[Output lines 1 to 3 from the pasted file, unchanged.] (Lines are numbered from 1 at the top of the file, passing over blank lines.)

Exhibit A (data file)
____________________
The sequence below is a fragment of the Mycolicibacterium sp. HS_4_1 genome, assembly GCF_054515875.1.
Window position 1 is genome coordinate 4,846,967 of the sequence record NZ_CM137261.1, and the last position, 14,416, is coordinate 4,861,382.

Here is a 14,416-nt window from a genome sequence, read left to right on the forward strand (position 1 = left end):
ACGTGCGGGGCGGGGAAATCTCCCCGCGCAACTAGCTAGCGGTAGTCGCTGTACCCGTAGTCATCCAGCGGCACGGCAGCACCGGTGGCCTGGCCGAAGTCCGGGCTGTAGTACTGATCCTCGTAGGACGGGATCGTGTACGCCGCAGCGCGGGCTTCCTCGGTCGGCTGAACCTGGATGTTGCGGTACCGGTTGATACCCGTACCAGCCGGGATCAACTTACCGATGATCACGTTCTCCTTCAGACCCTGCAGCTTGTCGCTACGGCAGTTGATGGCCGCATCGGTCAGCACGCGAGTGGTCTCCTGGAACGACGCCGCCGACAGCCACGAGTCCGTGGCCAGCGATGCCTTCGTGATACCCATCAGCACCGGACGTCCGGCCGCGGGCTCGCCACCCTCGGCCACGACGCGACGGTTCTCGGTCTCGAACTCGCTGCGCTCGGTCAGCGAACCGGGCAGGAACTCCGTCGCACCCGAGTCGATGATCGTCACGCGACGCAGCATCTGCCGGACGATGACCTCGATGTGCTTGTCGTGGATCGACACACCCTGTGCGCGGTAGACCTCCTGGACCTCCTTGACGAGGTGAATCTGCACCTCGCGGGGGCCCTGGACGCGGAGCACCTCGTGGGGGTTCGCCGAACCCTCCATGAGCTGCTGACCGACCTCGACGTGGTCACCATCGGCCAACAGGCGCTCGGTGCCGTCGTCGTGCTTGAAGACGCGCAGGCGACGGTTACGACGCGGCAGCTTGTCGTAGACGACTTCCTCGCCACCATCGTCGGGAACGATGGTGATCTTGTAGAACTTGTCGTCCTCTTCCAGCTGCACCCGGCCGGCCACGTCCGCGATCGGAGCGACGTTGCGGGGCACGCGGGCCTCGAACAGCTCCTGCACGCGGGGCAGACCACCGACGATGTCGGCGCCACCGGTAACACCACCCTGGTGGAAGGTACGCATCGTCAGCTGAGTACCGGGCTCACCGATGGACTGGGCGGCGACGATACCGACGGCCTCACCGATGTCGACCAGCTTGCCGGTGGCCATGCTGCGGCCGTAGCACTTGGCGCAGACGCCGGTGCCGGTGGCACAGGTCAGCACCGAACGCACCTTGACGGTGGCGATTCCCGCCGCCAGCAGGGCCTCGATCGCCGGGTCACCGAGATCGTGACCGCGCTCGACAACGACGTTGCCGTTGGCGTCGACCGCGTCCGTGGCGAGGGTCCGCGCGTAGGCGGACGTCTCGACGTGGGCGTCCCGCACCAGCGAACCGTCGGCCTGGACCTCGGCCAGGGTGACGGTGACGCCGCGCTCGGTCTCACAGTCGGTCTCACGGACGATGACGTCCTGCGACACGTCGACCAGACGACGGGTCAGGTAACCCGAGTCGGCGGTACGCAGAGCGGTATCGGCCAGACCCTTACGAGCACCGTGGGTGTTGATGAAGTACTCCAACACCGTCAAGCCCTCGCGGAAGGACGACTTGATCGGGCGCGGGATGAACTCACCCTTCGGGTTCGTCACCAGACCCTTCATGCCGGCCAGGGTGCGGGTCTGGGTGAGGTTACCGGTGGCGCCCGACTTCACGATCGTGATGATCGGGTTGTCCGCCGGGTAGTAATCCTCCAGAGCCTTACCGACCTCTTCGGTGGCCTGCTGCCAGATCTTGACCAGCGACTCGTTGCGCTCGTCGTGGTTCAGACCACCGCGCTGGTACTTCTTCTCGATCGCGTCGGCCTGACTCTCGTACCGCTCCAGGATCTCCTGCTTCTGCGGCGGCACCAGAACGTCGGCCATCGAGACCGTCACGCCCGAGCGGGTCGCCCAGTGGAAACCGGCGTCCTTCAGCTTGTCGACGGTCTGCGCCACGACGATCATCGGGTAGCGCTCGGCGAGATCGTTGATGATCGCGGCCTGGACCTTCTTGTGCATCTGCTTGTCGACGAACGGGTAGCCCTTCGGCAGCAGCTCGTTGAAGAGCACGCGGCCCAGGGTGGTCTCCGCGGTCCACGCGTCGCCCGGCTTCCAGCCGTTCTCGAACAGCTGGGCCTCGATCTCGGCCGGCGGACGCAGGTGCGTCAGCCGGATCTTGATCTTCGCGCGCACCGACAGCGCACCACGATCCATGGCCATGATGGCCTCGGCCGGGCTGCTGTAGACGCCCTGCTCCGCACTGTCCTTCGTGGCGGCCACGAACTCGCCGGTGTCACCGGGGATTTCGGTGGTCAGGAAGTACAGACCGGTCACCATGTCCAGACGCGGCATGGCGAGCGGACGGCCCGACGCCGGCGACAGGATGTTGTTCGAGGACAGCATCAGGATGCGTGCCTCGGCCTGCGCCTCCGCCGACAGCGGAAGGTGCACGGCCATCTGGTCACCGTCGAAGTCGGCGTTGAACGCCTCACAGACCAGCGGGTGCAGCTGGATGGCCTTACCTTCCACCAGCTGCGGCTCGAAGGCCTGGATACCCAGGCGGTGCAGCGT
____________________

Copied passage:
The sequence below is a fragment of the Mycolicibacterium sp. HS_4_1 genome, assembly GCF_054515875.1.
Window position 1 is genome coordinate 4,846,967 of the sequence record NZ_CM137261.1, and the last position, 14,416, is coordinate 4,861,382.

Here is a 14,416-nt window from a genome sequence, read left to right on the forward strand (position 1 = left end):